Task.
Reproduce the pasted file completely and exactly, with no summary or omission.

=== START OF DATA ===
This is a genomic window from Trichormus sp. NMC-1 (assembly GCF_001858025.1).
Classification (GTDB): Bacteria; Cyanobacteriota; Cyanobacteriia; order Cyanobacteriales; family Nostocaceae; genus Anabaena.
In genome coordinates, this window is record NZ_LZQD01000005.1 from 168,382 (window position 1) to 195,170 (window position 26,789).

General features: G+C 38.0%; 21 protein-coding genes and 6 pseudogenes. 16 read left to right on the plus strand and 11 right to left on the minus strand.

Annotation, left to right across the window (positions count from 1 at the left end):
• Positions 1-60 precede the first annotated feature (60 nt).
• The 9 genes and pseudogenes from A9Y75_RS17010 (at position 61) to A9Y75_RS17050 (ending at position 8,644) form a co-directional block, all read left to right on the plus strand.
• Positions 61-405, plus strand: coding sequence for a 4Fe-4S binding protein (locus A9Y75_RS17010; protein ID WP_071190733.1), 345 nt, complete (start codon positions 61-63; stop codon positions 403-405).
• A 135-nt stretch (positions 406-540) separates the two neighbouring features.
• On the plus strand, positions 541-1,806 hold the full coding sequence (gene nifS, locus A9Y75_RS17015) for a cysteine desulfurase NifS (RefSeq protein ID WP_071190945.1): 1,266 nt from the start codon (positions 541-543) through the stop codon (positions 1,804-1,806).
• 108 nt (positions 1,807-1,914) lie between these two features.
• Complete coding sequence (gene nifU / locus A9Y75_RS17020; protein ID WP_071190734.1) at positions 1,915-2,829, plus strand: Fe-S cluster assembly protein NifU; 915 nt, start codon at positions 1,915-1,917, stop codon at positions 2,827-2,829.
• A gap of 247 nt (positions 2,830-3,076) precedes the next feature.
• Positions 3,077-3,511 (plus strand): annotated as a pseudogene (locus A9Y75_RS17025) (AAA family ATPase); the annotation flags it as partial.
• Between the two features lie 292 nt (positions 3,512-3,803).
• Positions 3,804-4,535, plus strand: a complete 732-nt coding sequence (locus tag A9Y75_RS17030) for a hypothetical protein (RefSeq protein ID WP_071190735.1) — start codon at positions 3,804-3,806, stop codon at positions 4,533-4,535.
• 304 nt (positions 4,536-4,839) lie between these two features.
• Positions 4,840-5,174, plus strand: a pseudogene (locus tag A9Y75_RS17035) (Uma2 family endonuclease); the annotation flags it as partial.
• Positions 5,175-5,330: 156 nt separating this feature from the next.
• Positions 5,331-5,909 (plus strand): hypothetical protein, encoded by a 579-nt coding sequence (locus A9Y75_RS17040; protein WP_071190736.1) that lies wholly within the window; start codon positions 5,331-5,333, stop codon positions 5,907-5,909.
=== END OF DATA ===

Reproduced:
This is a genomic window from Trichormus sp. NMC-1 (assembly GCF_001858025.1).
Classification (GTDB): Bacteria; Cyanobacteriota; Cyanobacteriia; order Cyanobacteriales; family Nostocaceae; genus Anabaena.
In genome coordinates, this window is record NZ_LZQD01000005.1 from 168,382 (window position 1) to 195,170 (window position 26,789).

General features: G+C 38.0%; 21 protein-coding genes and 6 pseudogenes. 16 read left to right on the plus strand and 11 right to left on the minus strand.

Annotation, left to right across the window (positions count from 1 at the left end):
• Positions 1-60 precede the first annotated feature (60 nt).
• The 9 genes and pseudogenes from A9Y75_RS17010 (at position 61) to A9Y75_RS17050 (ending at position 8,644) form a co-directional block, all read left to right on the plus strand.
• Positions 61-405, plus strand: coding sequence for a 4Fe-4S binding protein (locus A9Y75_RS17010; protein ID WP_071190733.1), 345 nt, complete (start codon positions 61-63; stop codon positions 403-405).
• A 135-nt stretch (positions 406-540) separates the two neighbouring features.
• On the plus strand, positions 541-1,806 hold the full coding sequence (gene nifS, locus A9Y75_RS17015) for a cysteine desulfurase NifS (RefSeq protein ID WP_071190945.1): 1,266 nt from the start codon (positions 541-543) through the stop codon (positions 1,804-1,806).
• 108 nt (positions 1,807-1,914) lie between these two features.
• Complete coding sequence (gene nifU / locus A9Y75_RS17020; protein ID WP_071190734.1) at positions 1,915-2,829, plus strand: Fe-S cluster assembly protein NifU; 915 nt, start codon at positions 1,915-1,917, stop codon at positions 2,827-2,829.
• A gap of 247 nt (positions 2,830-3,076) precedes the next feature.
• Positions 3,077-3,511 (plus strand): annotated as a pseudogene (locus A9Y75_RS17025) (AAA family ATPase); the annotation flags it as partial.
• Between the two features lie 292 nt (positions 3,512-3,803).
• Positions 3,804-4,535, plus strand: a complete 732-nt coding sequence (locus tag A9Y75_RS17030) for a hypothetical protein (RefSeq protein ID WP_071190735.1) — start codon at positions 3,804-3,806, stop codon at positions 4,533-4,535.
• 304 nt (positions 4,536-4,839) lie between these two features.
• Positions 4,840-5,174, plus strand: a pseudogene (locus tag A9Y75_RS17035) (Uma2 family endonuclease); the annotation flags it as partial.
• Positions 5,175-5,330: 156 nt separating this feature from the next.
• Positions 5,331-5,909 (plus strand): hypothetical protein, encoded by a 579-nt coding sequence (locus A9Y75_RS17040; protein WP_071190736.1) that lies wholly within the window; start codon positions 5,331-5,333, stop codon positions 5,907-5,909.